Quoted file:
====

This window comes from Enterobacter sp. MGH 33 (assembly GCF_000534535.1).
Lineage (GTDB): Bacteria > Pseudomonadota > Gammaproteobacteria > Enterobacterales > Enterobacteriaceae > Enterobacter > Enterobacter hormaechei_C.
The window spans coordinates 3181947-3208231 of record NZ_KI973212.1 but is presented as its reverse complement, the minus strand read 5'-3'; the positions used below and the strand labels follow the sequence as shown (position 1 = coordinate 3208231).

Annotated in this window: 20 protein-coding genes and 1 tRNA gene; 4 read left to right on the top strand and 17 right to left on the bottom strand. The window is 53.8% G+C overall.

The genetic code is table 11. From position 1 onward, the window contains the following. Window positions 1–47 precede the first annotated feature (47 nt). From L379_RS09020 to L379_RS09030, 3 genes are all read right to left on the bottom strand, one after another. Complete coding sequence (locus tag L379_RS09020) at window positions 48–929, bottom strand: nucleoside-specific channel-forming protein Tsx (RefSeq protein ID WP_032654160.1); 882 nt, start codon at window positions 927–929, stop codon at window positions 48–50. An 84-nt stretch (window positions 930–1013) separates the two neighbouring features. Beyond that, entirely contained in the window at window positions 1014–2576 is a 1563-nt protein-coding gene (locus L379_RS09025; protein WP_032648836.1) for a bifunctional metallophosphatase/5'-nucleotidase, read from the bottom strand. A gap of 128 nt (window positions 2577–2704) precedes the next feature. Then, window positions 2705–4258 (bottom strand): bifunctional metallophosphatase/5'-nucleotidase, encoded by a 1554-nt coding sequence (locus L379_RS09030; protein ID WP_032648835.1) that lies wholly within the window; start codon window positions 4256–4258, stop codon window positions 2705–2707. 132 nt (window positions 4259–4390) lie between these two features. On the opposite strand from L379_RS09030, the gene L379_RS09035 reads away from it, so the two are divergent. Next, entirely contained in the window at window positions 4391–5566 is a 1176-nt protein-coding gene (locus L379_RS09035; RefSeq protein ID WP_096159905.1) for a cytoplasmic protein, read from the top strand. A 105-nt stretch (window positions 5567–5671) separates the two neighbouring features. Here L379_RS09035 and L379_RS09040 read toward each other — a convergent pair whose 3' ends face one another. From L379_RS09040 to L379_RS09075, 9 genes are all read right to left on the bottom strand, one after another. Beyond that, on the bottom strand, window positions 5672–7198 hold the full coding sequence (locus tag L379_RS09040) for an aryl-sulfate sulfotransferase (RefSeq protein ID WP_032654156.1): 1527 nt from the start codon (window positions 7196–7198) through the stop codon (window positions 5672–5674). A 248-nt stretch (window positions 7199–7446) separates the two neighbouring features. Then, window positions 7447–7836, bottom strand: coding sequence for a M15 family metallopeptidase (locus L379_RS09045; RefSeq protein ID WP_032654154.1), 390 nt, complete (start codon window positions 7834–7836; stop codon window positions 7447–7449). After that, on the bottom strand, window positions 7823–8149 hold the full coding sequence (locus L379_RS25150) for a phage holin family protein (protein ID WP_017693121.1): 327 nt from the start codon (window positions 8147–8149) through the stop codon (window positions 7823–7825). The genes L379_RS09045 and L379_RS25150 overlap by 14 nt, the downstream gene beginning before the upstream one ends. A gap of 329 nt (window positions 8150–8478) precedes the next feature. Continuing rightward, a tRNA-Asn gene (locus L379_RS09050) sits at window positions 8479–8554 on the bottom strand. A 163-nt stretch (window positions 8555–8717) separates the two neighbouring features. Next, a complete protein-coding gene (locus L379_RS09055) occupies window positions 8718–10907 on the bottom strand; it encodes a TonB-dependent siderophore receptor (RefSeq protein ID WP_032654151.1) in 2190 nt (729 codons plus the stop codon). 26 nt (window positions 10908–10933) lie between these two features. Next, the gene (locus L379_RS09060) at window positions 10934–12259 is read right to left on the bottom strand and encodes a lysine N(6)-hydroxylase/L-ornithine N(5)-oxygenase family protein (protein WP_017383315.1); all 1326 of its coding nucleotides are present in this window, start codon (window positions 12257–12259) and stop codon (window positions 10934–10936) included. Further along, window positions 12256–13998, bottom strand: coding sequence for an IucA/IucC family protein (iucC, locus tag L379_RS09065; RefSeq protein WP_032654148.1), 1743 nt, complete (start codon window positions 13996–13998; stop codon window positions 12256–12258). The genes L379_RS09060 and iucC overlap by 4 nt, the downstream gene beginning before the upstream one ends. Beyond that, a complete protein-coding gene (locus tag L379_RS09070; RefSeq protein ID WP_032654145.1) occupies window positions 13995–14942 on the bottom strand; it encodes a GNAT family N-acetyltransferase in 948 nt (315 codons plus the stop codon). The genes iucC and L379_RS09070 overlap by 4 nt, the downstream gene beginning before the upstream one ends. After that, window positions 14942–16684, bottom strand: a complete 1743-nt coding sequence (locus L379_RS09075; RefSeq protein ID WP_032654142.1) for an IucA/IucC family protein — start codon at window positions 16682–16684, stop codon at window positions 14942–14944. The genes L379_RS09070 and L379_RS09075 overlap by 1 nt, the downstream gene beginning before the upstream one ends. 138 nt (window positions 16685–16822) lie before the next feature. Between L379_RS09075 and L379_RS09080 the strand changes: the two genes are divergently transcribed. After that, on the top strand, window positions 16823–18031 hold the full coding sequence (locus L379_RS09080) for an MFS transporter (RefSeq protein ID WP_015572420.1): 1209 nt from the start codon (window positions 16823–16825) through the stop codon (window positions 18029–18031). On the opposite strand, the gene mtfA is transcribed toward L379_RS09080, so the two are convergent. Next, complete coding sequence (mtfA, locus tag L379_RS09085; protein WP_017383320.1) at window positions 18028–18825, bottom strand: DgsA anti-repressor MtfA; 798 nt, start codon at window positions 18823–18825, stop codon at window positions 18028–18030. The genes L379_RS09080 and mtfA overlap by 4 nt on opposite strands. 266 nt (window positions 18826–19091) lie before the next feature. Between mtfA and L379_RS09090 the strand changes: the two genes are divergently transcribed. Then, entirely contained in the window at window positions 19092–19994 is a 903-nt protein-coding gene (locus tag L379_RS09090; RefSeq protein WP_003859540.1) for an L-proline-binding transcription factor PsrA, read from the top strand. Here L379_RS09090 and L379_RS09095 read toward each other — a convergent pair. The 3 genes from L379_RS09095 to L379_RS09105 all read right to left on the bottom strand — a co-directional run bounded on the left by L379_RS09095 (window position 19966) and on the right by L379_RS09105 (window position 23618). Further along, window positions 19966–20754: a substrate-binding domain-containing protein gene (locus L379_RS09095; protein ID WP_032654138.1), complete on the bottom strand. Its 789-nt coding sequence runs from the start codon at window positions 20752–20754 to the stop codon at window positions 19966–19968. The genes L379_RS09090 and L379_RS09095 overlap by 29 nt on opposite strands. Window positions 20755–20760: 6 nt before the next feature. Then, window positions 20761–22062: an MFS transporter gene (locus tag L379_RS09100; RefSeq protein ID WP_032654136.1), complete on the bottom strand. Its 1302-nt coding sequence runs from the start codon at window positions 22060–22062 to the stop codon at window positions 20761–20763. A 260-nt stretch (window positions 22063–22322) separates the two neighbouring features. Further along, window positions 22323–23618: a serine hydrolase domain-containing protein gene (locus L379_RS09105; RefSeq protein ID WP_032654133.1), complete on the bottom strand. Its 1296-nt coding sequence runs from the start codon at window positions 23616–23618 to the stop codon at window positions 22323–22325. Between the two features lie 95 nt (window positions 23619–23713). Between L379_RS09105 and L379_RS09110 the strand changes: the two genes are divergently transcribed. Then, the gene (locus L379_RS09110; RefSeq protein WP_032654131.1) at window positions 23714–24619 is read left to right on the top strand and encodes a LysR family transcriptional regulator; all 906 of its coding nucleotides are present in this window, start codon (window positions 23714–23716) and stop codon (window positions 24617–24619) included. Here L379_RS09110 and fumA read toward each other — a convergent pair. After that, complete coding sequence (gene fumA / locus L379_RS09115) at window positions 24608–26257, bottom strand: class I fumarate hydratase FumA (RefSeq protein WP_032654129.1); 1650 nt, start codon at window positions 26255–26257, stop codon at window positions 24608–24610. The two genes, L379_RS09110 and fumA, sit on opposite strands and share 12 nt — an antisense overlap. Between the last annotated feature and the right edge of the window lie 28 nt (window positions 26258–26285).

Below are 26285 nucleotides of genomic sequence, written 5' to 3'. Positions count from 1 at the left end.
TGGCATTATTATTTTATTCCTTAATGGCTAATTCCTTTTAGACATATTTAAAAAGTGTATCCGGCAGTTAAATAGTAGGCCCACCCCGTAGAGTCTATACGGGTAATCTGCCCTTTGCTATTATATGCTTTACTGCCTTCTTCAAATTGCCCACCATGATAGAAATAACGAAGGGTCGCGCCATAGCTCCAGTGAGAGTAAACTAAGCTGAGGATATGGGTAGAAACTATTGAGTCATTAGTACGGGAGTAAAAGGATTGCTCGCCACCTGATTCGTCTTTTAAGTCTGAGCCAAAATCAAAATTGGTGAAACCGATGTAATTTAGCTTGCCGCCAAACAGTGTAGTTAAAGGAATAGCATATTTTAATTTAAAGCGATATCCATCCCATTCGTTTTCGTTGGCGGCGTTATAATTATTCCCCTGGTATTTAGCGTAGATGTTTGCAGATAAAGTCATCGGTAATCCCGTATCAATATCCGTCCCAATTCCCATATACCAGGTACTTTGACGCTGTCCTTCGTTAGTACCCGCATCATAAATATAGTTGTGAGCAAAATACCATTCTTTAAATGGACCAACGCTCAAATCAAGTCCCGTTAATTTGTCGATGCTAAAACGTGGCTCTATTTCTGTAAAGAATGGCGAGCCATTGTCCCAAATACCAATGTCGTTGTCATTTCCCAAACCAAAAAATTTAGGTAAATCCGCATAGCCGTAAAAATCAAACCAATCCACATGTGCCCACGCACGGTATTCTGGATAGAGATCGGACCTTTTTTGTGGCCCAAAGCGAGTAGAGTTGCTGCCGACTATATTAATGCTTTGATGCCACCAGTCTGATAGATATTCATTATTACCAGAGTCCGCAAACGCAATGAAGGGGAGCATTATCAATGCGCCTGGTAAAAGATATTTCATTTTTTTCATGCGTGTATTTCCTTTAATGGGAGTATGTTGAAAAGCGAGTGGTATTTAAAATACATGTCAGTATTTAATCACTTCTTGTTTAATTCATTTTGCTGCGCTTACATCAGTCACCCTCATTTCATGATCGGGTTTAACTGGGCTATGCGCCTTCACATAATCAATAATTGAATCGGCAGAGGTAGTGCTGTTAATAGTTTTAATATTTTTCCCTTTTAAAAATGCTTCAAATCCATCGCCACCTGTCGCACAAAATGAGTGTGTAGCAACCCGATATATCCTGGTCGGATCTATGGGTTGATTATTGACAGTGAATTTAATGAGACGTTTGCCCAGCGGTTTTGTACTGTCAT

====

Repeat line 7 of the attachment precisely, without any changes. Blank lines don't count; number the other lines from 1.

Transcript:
TGGCATTATTATTTTATTCCTTAATGGCTAATTCCTTTTAGACATATTTAAAAAGTGTATCCGGCAGTTAAATAGTAGGCCCACCCCGTAGAGTCTATACGGGTAATCTGCCCTTTGCTATTATATGCTTTACTGCCTTCTTCAAATTGCCCACCATGATAGAAATAACGAAGGGTCGCGCCATAGCTCCAGTGAGAGTAAACTAAGCTGAGGATATGGGTAGAAACTATTGAGTCATTAGTACGGGAGTAAAAGGATTGCTCGCCACCTGATTCGTCTTTTAAGTCTGAGCCAAAATCAAAATTGGTGAAACCGATGTAATTTAGCTTGCCGCCAAACAGTGTAGTTAAAGGAATAGCATATTTTAATTTAAAGCGATATCCATCCCATTCGTTTTCGTTGGCGGCGTTATAATTATTCCCCTGGTATTTAGCGTAGATGTTTGCAGATAAAGTCATCGGTAATCCCGTATCAATATCCGTCCCAATTCCCATATACCAGGTACTTTGACGCTGTCCTTCGTTAGTACCCGCATCATAAATATAGTTGTGAGCAAAATACCATTCTTTAAATGGACCAACGCTCAAATCAAGTCCCGTTAATTTGTCGATGCTAAAACGTGGCTCTATTTCTGTAAAGAATGGCGAGCCATTGTCCCAAATACCAATGTCGTTGTCATTTCCCAAACCAAAAAATTTAGGTAAATCCGCATAGCCGTAAAAATCAAACCAATCCACATGTGCCCACGCACGGTATTCTGGATAGAGATCGGACCTTTTTTGTGGCCCAAAGCGAGTAGAGTTGCTGCCGACTATATTAATGCTTTGATGCCACCAGTCTGATAGATATTCATTATTACCAGAGTCCGCAAACGCAATGAAGGGGAGCATTATCAATGCGCCTGGTAAAAGATATTTCATTTTTTTCATGCGTGTATTTCCTTTAATGGGAGTATGTTGAAAAGCGAGTGGTATTTAAAATACATGTCAGTATTTAATCACTTCTTGTTTAATTCATTTTGCTGCGCTTACATCAGTCACCCTCATTTCATGATCGGGTTTAACTGGGCTATGCGCCTTCACATAATCAATAATTGAATCGGCAGAGGTAGTGCTGTTAATAGTTTTAATATTTTTCCCTTTTAAAAATGCTTCAAATCCATCGCCACCTGTCGCACAAAATGAGTGTGTAGCAACCCGATATATCCTGGTCGGATCTATGGGTTGATTATTGACAGTGAATTTAATGAGACGTTTGCCCAGCGGTTTTGTACTGTCAT